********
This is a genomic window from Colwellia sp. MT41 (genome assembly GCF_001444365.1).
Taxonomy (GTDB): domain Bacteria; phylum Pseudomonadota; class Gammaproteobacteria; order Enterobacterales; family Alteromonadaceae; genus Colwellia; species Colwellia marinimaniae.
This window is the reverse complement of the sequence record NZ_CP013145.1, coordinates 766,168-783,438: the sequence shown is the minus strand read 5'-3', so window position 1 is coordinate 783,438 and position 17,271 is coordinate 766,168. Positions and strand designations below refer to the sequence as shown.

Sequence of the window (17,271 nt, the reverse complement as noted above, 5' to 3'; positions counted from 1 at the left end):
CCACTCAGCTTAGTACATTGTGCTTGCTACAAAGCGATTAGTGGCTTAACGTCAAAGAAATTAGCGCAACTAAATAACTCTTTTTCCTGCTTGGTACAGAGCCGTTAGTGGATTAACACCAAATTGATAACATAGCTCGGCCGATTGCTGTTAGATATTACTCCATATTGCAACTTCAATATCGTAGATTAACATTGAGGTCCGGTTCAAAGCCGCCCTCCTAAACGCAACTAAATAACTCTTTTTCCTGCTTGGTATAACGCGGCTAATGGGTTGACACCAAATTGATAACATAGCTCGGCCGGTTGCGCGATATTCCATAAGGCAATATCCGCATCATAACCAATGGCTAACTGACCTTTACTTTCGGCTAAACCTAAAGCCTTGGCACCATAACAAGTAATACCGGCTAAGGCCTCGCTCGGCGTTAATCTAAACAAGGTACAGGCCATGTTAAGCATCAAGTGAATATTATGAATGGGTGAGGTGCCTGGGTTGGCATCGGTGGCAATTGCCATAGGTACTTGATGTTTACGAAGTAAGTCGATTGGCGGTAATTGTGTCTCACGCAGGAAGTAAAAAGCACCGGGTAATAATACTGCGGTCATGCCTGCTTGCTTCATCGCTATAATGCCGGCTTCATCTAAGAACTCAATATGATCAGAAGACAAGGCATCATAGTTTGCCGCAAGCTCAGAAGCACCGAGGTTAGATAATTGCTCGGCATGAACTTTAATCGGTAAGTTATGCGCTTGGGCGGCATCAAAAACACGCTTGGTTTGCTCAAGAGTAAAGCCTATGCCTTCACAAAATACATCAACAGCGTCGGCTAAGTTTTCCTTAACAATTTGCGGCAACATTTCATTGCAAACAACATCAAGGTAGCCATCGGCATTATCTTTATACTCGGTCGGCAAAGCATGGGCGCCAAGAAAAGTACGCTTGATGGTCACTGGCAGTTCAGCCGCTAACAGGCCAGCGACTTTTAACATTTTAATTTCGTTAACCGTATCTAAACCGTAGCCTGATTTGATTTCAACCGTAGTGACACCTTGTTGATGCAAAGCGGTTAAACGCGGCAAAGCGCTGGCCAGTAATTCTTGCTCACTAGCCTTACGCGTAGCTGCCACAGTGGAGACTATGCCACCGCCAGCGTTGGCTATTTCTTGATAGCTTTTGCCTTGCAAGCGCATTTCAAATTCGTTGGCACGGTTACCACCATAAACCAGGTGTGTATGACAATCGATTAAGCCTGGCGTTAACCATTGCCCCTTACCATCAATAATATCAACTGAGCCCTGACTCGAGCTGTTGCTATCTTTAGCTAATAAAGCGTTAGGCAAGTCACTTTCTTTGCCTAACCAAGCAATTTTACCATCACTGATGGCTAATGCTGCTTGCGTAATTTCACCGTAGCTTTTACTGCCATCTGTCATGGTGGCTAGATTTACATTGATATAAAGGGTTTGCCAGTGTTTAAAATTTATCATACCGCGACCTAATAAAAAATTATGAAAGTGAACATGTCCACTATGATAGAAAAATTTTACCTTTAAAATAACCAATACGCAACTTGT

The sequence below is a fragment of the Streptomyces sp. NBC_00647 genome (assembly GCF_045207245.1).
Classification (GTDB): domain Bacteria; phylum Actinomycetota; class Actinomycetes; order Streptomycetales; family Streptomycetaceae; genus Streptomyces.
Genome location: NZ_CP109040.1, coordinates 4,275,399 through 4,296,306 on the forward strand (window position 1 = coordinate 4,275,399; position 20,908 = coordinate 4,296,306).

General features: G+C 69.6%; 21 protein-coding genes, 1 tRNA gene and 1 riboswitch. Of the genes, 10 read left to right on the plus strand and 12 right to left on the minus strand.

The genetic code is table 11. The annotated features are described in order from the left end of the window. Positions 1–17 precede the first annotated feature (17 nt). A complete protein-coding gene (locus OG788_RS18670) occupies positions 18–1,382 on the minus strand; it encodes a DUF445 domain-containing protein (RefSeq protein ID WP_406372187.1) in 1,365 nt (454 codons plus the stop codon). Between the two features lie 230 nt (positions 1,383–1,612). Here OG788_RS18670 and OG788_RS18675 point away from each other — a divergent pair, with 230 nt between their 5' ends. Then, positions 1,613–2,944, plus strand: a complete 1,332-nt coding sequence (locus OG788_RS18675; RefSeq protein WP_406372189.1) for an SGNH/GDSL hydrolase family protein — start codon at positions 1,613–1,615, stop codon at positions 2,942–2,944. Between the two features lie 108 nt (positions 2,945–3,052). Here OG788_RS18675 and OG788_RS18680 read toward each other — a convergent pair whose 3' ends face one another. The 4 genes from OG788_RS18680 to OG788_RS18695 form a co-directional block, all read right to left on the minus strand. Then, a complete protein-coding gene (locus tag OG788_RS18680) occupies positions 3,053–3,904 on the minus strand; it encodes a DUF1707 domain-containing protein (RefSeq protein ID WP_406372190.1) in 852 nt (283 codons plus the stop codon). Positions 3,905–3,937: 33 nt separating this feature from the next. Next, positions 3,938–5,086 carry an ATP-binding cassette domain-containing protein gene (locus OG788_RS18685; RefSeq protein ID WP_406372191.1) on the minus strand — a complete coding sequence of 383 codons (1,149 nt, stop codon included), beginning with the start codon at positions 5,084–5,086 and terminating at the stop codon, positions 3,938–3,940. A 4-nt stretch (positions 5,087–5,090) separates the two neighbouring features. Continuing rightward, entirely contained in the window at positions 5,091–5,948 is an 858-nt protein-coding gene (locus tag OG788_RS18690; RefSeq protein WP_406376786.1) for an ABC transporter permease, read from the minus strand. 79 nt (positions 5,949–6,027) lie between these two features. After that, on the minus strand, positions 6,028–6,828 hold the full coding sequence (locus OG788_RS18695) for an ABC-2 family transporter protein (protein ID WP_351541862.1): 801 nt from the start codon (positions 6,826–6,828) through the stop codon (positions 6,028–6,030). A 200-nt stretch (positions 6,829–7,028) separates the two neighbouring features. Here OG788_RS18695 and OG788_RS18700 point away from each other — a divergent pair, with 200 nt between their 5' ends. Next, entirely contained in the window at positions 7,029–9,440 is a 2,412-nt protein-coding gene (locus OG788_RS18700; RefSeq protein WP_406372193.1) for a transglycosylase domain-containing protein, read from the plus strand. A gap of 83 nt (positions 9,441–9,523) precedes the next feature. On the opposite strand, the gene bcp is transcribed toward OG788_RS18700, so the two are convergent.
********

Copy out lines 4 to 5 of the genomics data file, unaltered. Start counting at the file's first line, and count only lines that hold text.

Sequence of the window (17,271 nt, the reverse complement as noted above, 5' to 3'; positions counted from 1 at the left end):
CCACTCAGCTTAGTACATTGTGCTTGCTACAAAGCGATTAGTGGCTTAACGTCAAAGAAATTAGCGCAACTAAATAACTCTTTTTCCTGCTTGGTACAGAGCCGTTAGTGGATTAACACCAAATTGATAACATAGCTCGGCCGATTGCTGTTAGATATTACTCCATATTGCAACTTCAATATCGTAGATTAACATTGAGGTCCGGTTCAAAGCCGCCCTCCTAAACGCAACTAAATAACTCTTTTTCCTGCTTGGTATAACGCGGCTAATGGGTTGACACCAAATTGATAACATAGCTCGGCCGGTTGCGCGATATTCCATAAGGCAATATCCGCATCATAACCAATGGCTAACTGACCTTTACTTTCGGCTAAACCTAAAGCCTTGGCACCATAACAAGTAATACCGGCTAAGGCCTCGCTCGGCGTTAATCTAAACAAGGTACAGGCCATGTTAAGCATCAAGTGAATATTATGAATGGGTGAGGTGCCTGGGTTGGCATCGGTGGCAATTGCCATAGGTACTTGATGTTTACGAAGTAAGTCGATTGGCGGTAATTGTGTCTCACGCAGGAAGTAAAAAGCACCGGGTAATAATACTGCGGTCATGCCTGCTTGCTTCATCGCTATAATGCCGGCTTCATCTAAGAACTCAATATGATCAGAAGACAAGGCATCATAGTTTGCCGCAAGCTCAGAAGCACCGAGGTTAGATAATTGCTCGGCATGAACTTTAATCGGTAAGTTATGCGCTTGGGCGGCATCAAAAACACGCTTGGTTTGCTCAAGAGTAAAGCCTATGCCTTCACAAAATACATCAACAGCGTCGGCTAAGTTTTCCTTAACAATTTGCGGCAACATTTCATTGCAAACAACATCAAGGTAGCCATCGGCATTATCTTTATACTCGGTCGGCAAAGCATGGGCGCCAAGAAAAGTACGCTTGATGGTCACTGGCAGTTCAGCCGCTAACAGGCCAGCGACTTTTAACATTTTAATTTCGTTAACCGTATCTAAACCGTAGCCTGATTTGATTTCAACCGTAGTGACACCTTGTTGATGCAAAGCGGTTAAACGCGGCAAAGCGCTGGCCAGTAATTCTTGCTCACTAGCCTTACGCGTAGCTGCCACAGTGGAGACTATGCCACCGCCAGCGTTGGCTATTTCTTGATAGCTTTTGCCTTGCAAGCGCATTTCAAATTCGTTGGCACGGTTACCACCATAAACCAGGTGTGTATGACAATCGATTAAGCCTGGCGTTAACCATTGCCCCTTACCATCAATAATATCAACTGAGCCCTGACTCGAGCTGTTGCTATCTTTAGCTAATAAAGCGTTAGGCAAGTCACTTTCTTTGCCTAACCAAGCAATTTTACCATCACTGATGGCTAATGCTGCTTGCGTAATTTCACCGTAGCTTTTACTGCCATCTGTCATGGTGGCTAGATTTACATTGATATAAAGGGTTTGCCAGTGTTTAAAATTTATCATACCGCGACCTAATAAAAAATTATGAAAGTGAACATGTCCACTATGATAGAAAAATTTTACCTTTAAAATAACCAATACGCAACTTGT